The Agile Newsroom

A while back I wrote a post about a visit to Medialaan and how impressed I was with how VTM Nieuws worked. I noticed similarities between our worlds and wondered if we could benefit to learn from each other. Some appointments were scheduled and I got to tag along for a day. I managed to capture the process and artifacts which left me quite impressed. So, how do they work? And where can we learn from them?

The first thing you notice when you walk into VTM Nieuws is the vast amount of open space. No meeting rooms apart from a few spacious personal offices. And yet it did not feel noisy, there was this calm atmosphere that set me right at ease. It could have been the time of day, but still I expected it to be a lot more hectic. This did not really change much during the day, sure people started walking around and talking to each other but I never got overwhelmed by it. That initial impression set the perfect mood for everything else I witnessed that day.


You’d think (at least I did) nothing gets planned much up front. The world is constantly changing and you couldn’t possibly know what you want to talk about tomorrow, let alone prepare something for next week. But no. There is careful planning which gets agreed upon by the person arranging the inflow and the chief-editor for the coming news broadcast. Stories can come from any medium so keeping an overview of everything is rather important. Know that this planning is never written in stone, even if they agree, everything can still change. The chief-editor can bring in new stories and remove others whenever he feels it’s important. This is a huge difference from the way we work where everything is agreed upon and then done. A sprint should be fixed in scope and not changed once started, here they expect things to change and everyone knows how to handle that.

It also happens stories are planned days or weeks up front. This can be either due to embargo’s or larger items which require a lot more work to cover which can’t be done in just 5 hours. To keep an overview of the inflow there are multiple people working on various streams. Think about Twitter, Reuters, other TV channels and newspapers. There’s a lot of communication between everyone to get the best possible list for two broadcasts each day. And yes, it gets quite hectic as facts change and stories evolve. This can either be in a positive or negative way.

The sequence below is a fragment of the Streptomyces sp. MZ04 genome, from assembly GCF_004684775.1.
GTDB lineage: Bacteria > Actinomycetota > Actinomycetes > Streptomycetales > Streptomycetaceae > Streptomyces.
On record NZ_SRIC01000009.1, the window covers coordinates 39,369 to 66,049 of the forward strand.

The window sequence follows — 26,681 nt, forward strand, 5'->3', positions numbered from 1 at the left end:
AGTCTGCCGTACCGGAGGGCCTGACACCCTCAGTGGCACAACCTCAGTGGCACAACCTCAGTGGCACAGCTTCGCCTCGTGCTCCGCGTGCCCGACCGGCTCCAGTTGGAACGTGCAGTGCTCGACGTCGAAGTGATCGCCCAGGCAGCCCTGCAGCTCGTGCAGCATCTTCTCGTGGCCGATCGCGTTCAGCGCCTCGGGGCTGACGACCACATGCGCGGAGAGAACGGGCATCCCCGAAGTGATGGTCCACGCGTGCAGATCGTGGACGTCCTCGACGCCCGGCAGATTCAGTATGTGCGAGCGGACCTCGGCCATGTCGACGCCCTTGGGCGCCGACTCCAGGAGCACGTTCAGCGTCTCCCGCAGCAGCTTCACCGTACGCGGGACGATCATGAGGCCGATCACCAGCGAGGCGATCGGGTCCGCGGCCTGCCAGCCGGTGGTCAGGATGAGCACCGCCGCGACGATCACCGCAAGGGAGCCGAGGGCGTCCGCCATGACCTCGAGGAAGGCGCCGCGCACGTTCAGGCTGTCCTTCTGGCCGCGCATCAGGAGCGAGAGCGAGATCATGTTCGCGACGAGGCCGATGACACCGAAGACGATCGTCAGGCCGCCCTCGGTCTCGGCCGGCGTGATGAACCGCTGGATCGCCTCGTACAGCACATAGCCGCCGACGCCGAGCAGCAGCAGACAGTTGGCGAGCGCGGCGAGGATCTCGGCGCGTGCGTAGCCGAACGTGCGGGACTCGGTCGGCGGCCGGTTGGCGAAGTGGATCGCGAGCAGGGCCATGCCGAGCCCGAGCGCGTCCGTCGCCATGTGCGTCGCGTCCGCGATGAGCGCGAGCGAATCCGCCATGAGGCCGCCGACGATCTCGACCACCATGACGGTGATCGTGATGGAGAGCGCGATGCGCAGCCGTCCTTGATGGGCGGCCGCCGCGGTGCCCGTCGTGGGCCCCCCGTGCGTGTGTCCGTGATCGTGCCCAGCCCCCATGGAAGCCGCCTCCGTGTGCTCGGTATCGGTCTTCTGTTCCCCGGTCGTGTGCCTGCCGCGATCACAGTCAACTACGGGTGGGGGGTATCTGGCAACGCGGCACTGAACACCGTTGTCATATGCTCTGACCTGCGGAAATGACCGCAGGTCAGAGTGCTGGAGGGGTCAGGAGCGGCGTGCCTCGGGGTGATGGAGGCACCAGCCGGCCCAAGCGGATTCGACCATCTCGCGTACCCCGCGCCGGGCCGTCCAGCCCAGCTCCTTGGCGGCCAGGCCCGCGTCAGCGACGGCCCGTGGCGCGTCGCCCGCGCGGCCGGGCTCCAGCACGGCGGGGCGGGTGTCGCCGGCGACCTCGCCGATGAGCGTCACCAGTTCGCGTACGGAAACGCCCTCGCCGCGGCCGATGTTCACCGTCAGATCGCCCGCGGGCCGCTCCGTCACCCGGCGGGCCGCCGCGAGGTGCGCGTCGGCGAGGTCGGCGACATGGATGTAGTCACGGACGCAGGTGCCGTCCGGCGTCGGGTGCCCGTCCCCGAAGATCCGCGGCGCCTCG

You know how we estimate our work? We can say “For story X, I estimate 4 points”, but for news stories this works the other way around. The chief-editor tells you how long your item has to be within the broadcast, but this can change during the day depending on the evolution of stories and new inflow. The entire news broadcast is a puzzle that keeps changing and given that you only have about 30 minutes of airtime, everything needs to fit. And preferably you have a seamless transition between items. The day I witnessed was rather quiet, but even then it is in constant movement.

The thing I did notice, but take into account I was only there for one day, is how calm and organized people are. Everything seems streamlined to achieve the best possible result and everyone works towards the result, respecting the same values. I have nothing but respect for that.


This is one of the artifacts we know best. It’s what we call retrospect and planning meeting. The meeting has a schedule too:

  • Run the numbers
  • Go through the planning
  • Discuss

At first they share the number of visitors on the site and app with everyone in the meeting. I didn’t hear anything about the amount of viewers, not sure if that’s possible on short notice. Going through the planning and discussing it is something I witnessed in awe. Once again, everyone seemed aligned and ready to rock. Maybe it’s my lack of insight but I only heard valid remarks. Let’s say I’m used to a more aggressive company culture, this seemed very friendly and efficient.

But the most remarkable thing was that the meeting is held in the open office space. Not a separate room. Whether this is by design or coincidence, I don’t know, but it seems to assist in having fluent meetings. I’m really tempted to try this to see if it could help stick to the point.

Focus on quality